Starts March 28
Directed by: Jon M. Chu
Writing credits: Rhett Reese, Paul Wernick
Cast: Dwayne Johnson, D.J. Cotrona, Channing Tatum, Jonathan Pryce, Bruce Willis
Length: 110 minutes
In Jon M. Chu's sequel to 2009's G.I. Joe: The Rise of the Cobra, the Joes find themselves fighting not just against their mortal enemies the Cobras, but also against the very people they were sworn to fight for, the United States government. With the government infiltrated with Cobra agents even at the highest level, will the Joes be able to take back their country before it’s too late?
There is a very important aspect of G.I. Joe: Retaliation that needs to be said right off the bat -- apparently the screenwriters think that sexism is funny. The major subplot is about Jaye (Palicki), the female G.I. Joe, who has daddy issues because he didn't believe that women should be in the military. This is not an invalid issue to raise in a movie that is heavily focused on men and their guns, especially in a world where many still believe that women can't be as accomplished in the military as men. However, Jaye is quite the super soldier, so this could have been an excellent chance to examine the issue. Enter General Joe Colton (Willis) who is also of the old guard, and proceeds to not ever call Jaye by her actual name, and instead makes her do things like give him pens. Cue laughter in the audience. Oh ho ho, look at old soldier being mean to the tough girl wannabe. After quite a bit of sexism, he chooses her to accompany him on a mission and says how proud her father would be about her skills, and she is all happy. Because all women yearn for recognition from sexist men who are stuck in the old ways. He doesn't apologize for his previous actions, because it was all part of some sick test that women apparently have to go through to prove they're good enough apparently. Even worse than the old General, is that Jaye's own fellow soldier, Flint (Cotrona), thinks it’s acceptable to secretly watch her strip after a mission. Talk about a lack of respect for a senior soldier, but the audience is supposed to accept it because who wouldn't want to look at a beautiful woman stripping... ignoring the fact that it is pretty despicable. I am not sure why the screenwriters seemed to be working so hard to undermine such a great, strong female character, but instead of opening an interesting dialogue that may have made G.I. Joe: Retaliation interesting and original, they just fell back into old clichés.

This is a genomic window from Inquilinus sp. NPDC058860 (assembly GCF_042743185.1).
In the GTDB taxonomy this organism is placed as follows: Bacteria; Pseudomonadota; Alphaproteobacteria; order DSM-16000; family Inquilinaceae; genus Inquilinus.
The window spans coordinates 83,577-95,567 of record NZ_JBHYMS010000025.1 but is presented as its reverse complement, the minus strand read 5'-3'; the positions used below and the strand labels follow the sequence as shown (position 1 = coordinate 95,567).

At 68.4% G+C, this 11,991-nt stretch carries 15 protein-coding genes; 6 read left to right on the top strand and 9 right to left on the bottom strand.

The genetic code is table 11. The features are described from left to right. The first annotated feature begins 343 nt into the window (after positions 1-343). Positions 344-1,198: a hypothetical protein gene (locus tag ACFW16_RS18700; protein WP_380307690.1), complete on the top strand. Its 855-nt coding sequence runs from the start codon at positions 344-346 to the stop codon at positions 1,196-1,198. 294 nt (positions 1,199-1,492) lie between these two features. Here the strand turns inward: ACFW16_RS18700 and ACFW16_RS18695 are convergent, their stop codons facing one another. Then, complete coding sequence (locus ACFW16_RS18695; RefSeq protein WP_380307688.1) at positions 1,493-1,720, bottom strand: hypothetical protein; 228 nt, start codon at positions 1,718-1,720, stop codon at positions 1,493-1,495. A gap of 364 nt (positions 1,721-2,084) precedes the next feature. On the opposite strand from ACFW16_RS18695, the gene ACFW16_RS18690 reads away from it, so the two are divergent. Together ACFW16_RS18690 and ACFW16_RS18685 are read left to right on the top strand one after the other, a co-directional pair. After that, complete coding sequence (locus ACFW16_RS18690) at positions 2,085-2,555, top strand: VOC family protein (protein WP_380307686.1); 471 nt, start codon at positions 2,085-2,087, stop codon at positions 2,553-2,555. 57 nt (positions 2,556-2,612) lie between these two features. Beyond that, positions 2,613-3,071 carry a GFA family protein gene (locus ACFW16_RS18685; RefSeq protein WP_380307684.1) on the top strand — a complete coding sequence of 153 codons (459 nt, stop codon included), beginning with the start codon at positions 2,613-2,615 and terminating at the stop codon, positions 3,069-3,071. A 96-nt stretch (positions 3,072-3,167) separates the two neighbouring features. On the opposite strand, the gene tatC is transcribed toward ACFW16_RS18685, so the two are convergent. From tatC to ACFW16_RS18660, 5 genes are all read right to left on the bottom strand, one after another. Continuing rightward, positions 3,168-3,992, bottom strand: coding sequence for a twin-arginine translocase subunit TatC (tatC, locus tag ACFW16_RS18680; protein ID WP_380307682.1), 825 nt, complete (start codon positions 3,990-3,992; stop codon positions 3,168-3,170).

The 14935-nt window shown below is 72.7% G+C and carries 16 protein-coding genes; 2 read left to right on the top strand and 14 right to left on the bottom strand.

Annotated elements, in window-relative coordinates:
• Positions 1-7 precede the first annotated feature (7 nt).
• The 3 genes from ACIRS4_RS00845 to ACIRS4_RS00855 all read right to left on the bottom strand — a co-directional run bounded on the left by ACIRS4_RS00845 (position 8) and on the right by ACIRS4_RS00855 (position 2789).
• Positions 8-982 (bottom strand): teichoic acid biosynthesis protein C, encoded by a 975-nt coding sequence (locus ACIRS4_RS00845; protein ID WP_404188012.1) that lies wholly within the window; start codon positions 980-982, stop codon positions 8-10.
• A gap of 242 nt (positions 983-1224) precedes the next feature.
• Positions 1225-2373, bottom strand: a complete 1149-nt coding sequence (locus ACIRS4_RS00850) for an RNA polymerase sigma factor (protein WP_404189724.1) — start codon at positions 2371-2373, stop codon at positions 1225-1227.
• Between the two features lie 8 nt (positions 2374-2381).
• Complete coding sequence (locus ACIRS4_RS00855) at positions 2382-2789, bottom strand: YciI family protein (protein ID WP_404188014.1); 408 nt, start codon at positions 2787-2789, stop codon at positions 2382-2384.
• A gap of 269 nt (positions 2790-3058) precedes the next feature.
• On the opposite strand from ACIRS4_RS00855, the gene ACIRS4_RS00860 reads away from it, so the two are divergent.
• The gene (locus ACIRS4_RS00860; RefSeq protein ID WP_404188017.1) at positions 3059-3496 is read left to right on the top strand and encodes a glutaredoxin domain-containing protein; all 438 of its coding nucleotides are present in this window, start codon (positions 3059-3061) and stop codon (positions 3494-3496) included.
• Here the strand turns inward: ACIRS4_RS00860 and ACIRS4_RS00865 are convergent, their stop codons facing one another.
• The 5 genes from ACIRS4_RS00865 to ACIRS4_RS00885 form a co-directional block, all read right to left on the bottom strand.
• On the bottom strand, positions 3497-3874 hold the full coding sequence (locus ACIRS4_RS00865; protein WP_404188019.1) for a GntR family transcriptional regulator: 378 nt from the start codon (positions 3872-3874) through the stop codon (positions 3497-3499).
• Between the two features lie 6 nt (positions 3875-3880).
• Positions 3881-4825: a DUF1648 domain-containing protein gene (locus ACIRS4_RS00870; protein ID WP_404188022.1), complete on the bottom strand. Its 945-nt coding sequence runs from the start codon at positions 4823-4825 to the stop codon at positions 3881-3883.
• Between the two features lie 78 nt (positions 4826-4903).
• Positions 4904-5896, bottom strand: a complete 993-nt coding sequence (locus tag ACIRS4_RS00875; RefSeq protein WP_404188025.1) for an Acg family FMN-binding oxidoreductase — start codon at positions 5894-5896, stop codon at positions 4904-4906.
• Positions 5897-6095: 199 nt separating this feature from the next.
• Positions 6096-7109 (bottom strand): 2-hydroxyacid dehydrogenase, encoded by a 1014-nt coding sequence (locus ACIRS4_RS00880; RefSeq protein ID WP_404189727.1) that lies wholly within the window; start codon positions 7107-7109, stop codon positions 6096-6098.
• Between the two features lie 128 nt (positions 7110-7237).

Other than the sexism, G.I. Joe: Retaliation is an alright action film. The fight scenes are entertaining and the story, while not very fresh, manages to sustain the action. Despite the fact that I am starting to believe that Hollywood has it out for the rare female viewer of action movies (this film has a moment very similar to The Expendables 2, where I gaped at the screen after a major scene and wondered why I was still watching the movie if the eye candy was gone.) Other than that, it is a no-frills movie, which to be honest, leaves little to be remembered a few days after viewing. ()